2020 has come and gone, and all of the year’s highlights were jammed down our throats for the entirety of the holiday season. Amongst the endless overused jokes about how 2020 was a bad year, there was hardly a mention of one of the fastest growing social media sites of the year: OnlyFans. The site is a billion-dollar business, and no one wants to talk about it because they are afraid of the "p" word. Porn. There, I said it. In 2021, we need to grow the f*ck up. All of the amazing progress humans make every day — from making vaccines to space exploration — and we are all still too scared by archaic taboo to openly talk about porn. Sex and porn are part of the human experience, and we should talk about them the way we would anything else so fundamental in our lives.
OnlyFans is a rapidly growing social media platform where content creators post videos or pictures locked behind a paywall in which the content creator can dictate the price of. The content on the site has fewer restrictions than other social media sites such as Instagram or Twitter, contributing to its popularity. OnlyFans has become a hot spot for professional and amateur porn stars, celebrities and social media influencers to earn money for posting content to please fans.
OnlyFans popularity has grown massively amidst COVID-19, a period of isolation that has been forced on so many. In a world where mandatory lockdowns and social distancing have squashed millions of love lives, the demand for adult content has skyrocketed. Google trends of the past year show a spike in searches for OnlyFans that almost perfectly mimics the rise in COVID-19 cases. The site is one of today’s largest media businesses with 85 million users and more than 1 million content creators, many of whom are raking in a hefty pile of cash.
Many in the celebrity world have made their debut as OnlyFans content creators, bringing their massive followings to the site. Tyga is partying with naked women in his videos, Beyoncé is rapping about the site in a remix of Megan Thee Stallion’s “Savage” and Bella Thorne became an overnight OnlyFans sensation. Thorne, a former Disney star turned self-directed porn star, grossed — wait for it — $1 million in one day. Other celebrities on the site range from Real Housewives to rappers, singers, fitness models, Instagram models — you name it, and they probably have an OnlyFans page. The site truly has something for everyone.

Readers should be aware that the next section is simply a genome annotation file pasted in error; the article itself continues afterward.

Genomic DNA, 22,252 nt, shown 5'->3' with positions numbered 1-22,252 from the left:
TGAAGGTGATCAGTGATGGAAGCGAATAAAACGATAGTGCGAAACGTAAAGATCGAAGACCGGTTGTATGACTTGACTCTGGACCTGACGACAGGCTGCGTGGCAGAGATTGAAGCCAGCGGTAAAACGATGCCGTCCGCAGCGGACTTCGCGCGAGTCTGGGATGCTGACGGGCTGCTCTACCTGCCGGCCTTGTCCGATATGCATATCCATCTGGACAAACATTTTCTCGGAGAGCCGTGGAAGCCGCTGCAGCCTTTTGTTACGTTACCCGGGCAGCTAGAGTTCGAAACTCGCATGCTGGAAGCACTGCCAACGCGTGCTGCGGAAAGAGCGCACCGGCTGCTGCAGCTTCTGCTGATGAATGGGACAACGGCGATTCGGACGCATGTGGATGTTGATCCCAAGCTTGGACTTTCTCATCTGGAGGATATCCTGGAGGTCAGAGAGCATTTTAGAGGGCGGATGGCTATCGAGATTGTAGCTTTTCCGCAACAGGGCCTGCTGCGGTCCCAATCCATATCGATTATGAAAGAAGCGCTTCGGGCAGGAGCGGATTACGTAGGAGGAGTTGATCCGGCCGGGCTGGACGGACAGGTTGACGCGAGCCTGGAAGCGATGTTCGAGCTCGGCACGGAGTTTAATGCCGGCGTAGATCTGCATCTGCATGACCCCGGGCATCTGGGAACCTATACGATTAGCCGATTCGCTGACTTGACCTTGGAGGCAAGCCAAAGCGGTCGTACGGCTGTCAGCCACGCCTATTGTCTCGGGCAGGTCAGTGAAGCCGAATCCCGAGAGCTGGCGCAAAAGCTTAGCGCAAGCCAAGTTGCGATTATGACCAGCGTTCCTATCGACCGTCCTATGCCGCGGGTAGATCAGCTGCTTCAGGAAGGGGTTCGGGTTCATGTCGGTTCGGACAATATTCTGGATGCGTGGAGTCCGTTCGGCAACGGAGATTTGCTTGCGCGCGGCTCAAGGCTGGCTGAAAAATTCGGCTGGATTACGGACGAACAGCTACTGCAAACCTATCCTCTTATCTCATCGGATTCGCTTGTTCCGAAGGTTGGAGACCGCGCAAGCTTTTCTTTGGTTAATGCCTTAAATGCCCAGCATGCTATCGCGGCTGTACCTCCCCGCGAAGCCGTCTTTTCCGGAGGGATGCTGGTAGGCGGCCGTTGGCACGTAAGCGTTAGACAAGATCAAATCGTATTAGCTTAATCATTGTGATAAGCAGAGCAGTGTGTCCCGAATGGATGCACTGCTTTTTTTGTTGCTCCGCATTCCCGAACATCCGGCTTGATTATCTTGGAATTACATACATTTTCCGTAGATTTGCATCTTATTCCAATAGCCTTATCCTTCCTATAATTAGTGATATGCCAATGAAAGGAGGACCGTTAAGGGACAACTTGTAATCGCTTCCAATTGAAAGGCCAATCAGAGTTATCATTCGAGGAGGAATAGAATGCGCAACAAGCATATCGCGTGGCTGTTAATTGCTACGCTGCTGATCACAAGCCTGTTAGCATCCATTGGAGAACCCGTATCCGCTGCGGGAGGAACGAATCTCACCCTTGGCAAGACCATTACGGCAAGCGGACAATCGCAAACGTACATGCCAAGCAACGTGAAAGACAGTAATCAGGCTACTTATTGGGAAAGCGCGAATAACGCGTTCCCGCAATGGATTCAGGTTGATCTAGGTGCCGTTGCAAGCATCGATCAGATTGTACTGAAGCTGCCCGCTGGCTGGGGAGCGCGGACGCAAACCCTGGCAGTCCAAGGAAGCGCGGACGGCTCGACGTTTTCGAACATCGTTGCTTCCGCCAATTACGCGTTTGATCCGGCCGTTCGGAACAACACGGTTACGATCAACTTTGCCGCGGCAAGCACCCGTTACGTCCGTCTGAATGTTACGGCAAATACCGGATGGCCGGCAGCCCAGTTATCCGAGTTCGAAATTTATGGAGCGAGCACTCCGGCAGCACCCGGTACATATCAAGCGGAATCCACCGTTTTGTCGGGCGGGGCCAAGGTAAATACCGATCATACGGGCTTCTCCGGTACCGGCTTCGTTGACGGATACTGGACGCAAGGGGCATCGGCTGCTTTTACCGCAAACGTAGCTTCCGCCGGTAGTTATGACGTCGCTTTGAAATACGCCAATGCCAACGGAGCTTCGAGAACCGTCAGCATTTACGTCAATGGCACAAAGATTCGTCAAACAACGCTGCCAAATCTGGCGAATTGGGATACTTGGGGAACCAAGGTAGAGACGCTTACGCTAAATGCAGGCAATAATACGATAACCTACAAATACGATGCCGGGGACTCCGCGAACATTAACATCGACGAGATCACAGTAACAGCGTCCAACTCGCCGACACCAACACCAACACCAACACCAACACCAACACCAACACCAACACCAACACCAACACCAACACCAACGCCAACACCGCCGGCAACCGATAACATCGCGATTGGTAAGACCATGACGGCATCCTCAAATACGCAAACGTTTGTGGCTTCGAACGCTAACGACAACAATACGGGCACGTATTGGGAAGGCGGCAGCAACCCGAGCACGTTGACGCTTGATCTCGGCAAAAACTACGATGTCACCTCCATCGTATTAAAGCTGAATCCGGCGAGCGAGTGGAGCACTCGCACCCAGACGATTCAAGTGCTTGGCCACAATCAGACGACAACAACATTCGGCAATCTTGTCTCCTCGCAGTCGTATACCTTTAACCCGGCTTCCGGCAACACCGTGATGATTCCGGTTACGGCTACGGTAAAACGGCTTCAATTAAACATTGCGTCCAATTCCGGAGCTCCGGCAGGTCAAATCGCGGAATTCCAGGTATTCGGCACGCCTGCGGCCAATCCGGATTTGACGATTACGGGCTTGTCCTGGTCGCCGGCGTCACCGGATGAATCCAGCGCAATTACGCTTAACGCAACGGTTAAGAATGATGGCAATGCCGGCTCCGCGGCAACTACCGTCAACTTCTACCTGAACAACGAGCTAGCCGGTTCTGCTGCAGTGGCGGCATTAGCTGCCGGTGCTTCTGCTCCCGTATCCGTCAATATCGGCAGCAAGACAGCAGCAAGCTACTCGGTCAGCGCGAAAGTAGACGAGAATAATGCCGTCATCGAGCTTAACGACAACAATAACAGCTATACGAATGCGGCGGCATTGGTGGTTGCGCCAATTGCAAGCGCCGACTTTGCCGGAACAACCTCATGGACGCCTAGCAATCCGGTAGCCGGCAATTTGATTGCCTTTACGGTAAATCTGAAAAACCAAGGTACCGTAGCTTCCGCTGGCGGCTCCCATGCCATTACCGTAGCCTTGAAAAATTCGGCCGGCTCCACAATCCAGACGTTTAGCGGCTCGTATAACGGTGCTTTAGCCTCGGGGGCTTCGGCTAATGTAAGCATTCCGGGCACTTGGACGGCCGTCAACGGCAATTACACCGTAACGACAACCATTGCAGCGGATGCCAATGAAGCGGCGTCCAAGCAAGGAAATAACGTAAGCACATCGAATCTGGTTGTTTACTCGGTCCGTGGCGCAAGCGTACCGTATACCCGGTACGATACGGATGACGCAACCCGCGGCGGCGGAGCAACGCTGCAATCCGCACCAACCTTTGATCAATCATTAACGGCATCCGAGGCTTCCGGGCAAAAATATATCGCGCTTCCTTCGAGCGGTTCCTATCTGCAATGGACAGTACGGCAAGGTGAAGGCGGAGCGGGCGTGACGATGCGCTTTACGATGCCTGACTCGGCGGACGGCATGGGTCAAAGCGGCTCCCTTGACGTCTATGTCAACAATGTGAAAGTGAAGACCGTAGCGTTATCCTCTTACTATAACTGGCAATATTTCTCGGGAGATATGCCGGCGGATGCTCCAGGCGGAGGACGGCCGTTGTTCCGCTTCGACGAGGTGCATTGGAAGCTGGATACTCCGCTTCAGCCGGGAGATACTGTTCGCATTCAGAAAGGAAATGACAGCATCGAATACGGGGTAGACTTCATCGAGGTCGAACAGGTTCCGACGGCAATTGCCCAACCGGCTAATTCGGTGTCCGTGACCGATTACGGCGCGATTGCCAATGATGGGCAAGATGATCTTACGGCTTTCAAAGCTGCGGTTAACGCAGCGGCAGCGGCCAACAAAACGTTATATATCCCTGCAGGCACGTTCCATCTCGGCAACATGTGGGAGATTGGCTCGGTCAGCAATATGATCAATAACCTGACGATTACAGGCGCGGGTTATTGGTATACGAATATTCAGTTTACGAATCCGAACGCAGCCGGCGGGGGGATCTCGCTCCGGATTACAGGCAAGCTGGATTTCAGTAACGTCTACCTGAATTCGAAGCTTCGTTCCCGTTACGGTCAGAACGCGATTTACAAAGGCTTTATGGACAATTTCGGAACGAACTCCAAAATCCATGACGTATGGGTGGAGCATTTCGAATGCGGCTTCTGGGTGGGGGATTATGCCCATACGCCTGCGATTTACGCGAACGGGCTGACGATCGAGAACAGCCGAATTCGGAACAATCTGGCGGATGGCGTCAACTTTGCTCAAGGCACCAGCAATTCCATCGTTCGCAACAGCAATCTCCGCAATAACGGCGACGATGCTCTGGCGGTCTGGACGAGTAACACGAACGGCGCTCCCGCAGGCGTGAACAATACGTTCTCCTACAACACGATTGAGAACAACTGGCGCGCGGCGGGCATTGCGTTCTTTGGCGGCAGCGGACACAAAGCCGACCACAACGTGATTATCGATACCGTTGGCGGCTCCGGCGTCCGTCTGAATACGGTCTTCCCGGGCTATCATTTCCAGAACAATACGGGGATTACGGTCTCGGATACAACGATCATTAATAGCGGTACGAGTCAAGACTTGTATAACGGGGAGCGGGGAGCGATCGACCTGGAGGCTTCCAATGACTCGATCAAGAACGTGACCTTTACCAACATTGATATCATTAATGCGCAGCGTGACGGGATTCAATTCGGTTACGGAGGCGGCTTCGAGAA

OnlyFans is changing the porn industry as a whole and capitalizing on the extended quarantines many are enduring. At the beginning of COVID-19, many businesses were forced to close their doors indefinitely. This included strip clubs, leaving many strippers out of work. OnlyFans offered these strippers and other sex workers a safe place to make money. Along with providing jobs in a period of prolonged uncertainty, the site offers sex workers a greater sense of safety and more control over their work than they would find in a traditional setting. OnlyFans puts the power in the hands of the content creator, allowing them to decide what content to create and how much it will cost. Sex workers using OnlyFans also receive a bigger cut at the end of the day than they would in the established sex industry. OnlyFans only takes 20% of a creator's earnings, while the typical cut in the porn industry is often closer to 50%. The company has shelled out over $600 million to its content creators and still managed to gross nearly $400 million in annual revenue and grow its value well into the billions.
OnlyFans was a major part of many people’s lives in 2020, but because of the stigma around porn, it was scarcely spoken about openly or publicly. Finding detailed information about what actually goes on in OnlyFans is a challenge without outright joining the site. Porn remains a topic too taboo for mainstream discussion and coverage despite the progress on issues of sexuality we have made. We have to change that.
Trust me, no one cares if you watch porn. Chances are, they do too. It's time to talk about it like we live in the modern era. It’s 2021, not 1821.
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Lauren is a journalism major from Baltimore.